BY Freya Cormack

When the term "Girl Boss" rose to popularity in the mid 2010s, it was received warmly. Emblematic of a resurgence in feminism, it quickly became a hashtag and slogan mostly used to celebrate successful women in business.

But what was intended to be the slogan for female empowerment has now become a symbol of the corporatisation of feminism.

'Girl Bosses' came to the scene as proof that women can benefit from capitalism in the same way men have. But perhaps we expected too much from them. Perhaps we hoped that Girl Bosses would come in and even out the playing field by making the male-dominated corporate world a better place for all women.

But the women who have advanced to leadership positions in these spaces are specifically chosen because they aren’t interested in rocking the boat; they realise that their success depends on their conformity to the existing system.

Girl Bosses advocate for women to change themselves to fit the system instead of actively trying to change the system to accommodate more women into positions of power and authority.

The archetype of the Girl Boss is a 20 or 30-something year old wealthy, white woman who has risen through the ranks within a company, or who has started some kind of brand of her own. She isn’t a nurse, teacher or retail worker – she’s a big corporate boss lady.

The founders of these brands aren’t afraid to broach the subject of feminism and will fill their Instagram feeds with millennial pink “Girl Power” graphics and quotes from Gloria Steinem.

It is feminism packaged in its most accessible way: pretty, young, white women attending ego-stroking networking events and panels, posing for photos against a floral backdrop. And it’s certainly a more palatable form of feminism than street protests, women’s shelters and volunteering at a reproductive health clinic.

Since Girl Bosses are by and large concerned with money-making, they need to seem politically and socially engaged, but not so much that they alienate their more conservative follower demographic. However, they need only challenge the status quo just a little to get the politically conscious on board as customers.

A broader implication of the #GirlBoss movement is its association to the increasing commodification of feminism. Feminism is now a product that you can purchase in the form of a t-shirt, canvas tote bag or membership with a women-only co-working space.

The more mainstream and commercialised a social movement gets, the easier it is for the masses to adopt its stance without truly understanding the philosophy and purpose that underpins it.

The fashion industry has gleefully taken advantage of the prevalence of mainstream feminism despite being an industry that fails to empower women – especially those making its products.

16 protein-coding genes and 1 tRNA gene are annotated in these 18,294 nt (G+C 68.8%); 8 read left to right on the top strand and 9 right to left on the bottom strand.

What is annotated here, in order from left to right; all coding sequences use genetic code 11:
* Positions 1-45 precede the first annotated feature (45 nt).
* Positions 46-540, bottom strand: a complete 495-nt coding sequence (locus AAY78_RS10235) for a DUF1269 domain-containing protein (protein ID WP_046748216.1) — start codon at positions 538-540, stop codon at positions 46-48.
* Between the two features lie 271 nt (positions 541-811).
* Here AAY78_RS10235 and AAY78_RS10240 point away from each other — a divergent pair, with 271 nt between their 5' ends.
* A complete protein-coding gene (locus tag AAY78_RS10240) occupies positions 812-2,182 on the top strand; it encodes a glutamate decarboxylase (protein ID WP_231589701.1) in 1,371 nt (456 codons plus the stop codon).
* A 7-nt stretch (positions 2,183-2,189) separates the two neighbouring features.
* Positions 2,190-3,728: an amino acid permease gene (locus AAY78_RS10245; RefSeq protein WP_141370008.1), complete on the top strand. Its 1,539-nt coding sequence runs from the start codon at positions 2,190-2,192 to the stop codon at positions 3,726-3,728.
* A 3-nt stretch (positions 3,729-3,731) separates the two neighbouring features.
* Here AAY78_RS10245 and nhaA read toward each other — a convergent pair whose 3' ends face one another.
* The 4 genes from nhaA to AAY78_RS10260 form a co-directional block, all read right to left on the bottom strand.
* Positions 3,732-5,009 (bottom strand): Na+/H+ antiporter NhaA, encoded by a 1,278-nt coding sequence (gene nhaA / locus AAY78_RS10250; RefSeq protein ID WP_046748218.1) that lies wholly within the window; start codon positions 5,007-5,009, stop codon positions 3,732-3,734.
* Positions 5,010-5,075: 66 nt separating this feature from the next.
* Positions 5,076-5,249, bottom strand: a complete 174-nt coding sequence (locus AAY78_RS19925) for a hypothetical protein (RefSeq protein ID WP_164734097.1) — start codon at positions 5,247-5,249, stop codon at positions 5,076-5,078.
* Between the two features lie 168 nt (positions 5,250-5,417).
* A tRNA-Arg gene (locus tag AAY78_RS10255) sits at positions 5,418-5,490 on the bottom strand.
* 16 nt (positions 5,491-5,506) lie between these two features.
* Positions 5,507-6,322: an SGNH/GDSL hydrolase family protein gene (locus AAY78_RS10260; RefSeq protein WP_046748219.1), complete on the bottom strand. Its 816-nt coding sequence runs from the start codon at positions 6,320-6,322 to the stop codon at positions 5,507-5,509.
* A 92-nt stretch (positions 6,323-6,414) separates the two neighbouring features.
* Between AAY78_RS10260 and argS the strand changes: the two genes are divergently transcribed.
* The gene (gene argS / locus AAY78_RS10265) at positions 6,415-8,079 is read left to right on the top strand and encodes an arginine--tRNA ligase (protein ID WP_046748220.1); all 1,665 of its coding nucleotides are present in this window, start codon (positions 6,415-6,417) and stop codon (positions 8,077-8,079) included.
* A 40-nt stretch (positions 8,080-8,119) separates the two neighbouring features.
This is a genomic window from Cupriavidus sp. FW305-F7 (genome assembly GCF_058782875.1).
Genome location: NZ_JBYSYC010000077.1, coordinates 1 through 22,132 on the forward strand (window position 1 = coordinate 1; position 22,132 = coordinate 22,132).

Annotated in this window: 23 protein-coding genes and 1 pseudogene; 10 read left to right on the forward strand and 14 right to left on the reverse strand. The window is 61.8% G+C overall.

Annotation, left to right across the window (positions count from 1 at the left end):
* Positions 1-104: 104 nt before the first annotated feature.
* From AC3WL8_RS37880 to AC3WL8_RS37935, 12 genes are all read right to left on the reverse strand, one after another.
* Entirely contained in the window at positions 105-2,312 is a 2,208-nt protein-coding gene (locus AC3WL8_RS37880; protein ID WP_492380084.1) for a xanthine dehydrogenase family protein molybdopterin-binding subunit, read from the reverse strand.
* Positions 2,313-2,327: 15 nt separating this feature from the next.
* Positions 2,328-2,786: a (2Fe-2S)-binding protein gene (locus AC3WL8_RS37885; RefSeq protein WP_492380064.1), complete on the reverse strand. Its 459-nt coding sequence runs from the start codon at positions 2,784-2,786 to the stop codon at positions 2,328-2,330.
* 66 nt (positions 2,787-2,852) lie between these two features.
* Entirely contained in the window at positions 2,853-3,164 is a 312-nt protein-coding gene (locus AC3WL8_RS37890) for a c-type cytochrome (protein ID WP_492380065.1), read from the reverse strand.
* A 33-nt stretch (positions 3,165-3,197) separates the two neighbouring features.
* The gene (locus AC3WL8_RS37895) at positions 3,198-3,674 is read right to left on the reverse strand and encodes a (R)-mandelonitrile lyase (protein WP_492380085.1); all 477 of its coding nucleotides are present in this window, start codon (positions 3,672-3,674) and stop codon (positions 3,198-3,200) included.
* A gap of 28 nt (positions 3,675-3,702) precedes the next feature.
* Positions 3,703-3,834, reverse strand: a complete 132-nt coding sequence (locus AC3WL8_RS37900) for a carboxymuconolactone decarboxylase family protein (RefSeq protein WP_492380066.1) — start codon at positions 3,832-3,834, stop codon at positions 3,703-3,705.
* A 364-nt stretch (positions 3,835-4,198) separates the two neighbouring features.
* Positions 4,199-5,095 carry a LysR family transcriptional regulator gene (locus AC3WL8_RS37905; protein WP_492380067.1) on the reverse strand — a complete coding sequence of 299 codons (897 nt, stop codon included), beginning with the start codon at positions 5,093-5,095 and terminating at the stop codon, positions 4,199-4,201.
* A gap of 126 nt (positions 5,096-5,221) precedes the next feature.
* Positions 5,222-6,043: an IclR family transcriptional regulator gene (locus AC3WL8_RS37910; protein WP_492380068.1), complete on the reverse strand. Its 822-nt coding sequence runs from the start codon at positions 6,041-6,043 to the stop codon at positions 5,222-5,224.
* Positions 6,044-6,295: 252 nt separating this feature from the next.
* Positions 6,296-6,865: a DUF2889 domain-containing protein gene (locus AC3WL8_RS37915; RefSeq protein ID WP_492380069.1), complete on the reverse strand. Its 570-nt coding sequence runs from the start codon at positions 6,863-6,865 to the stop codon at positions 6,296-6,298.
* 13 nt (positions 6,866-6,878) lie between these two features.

Take SHEIN, for example. This fast fashion brand is renowned for its trendy, mass-produced ultra-cheap clothing that is infamously poor quality. SHEIN sells a $5.95 t-shirt emblazoned with the words “FEMINIST AF”. Ironic, huh.

This is a brand with allegedly unethical manufacturing practices that provides almost no transparency about its supply chain. So, it’s safe to assume that feminism is not a concern for the executives at SHEIN.

However, nothing lasts forever and the reign of the #GirlBoss seems to be nearing its end.

The fall from grace of the Girl Boss came swiftly with dozens of prominent bloggers and brand owners being embroiled in scandal after scandal. The weeks following June’s Black Lives Matter protests saw the dethroning of many Girl Bosses who were exposed for tolerating or even perpetuating racism and discrimination in their workplaces.

Pressure from a hyper socially aware public has ousted or called-out leaders and executives behind brands like Reformation, Celine, Anthropologie, Glossier and Everlane. Beloved high-end bohemian Australian label Zimmerman was also called out for its allegedly discriminatory staff grooming guidelines.

A similar exodus has occurred in the media space, notably with executives at popular Condé Nast title Bon Appetit facing numerous accusations of discrimination and racism.

Fashion industry watchdog, DietPrada (@dietprada on Instagram) has taken to calling out a number of Girl Boss darlings for bad behaviour. Popular influencer Arielle Charnas who is behind the blog Something Navy, was called out for repeatedly flouting coronavirus guidelines and stealing designs from smaller creators for her clothing line.

The problem with all this is not feminism itself. Feminism has been weaponised for commercial means when in reality it serves a purpose much different to the goals of most Girl Bosses.

2020 has shown that women are becoming more aware of the problems with the #GirlBoss movement. Women want diversity, inclusivity and a deviation from consumerism in their feminism. Girl Bosses will have to shape up to these rising expectations, or else they’ll be shown to the door.

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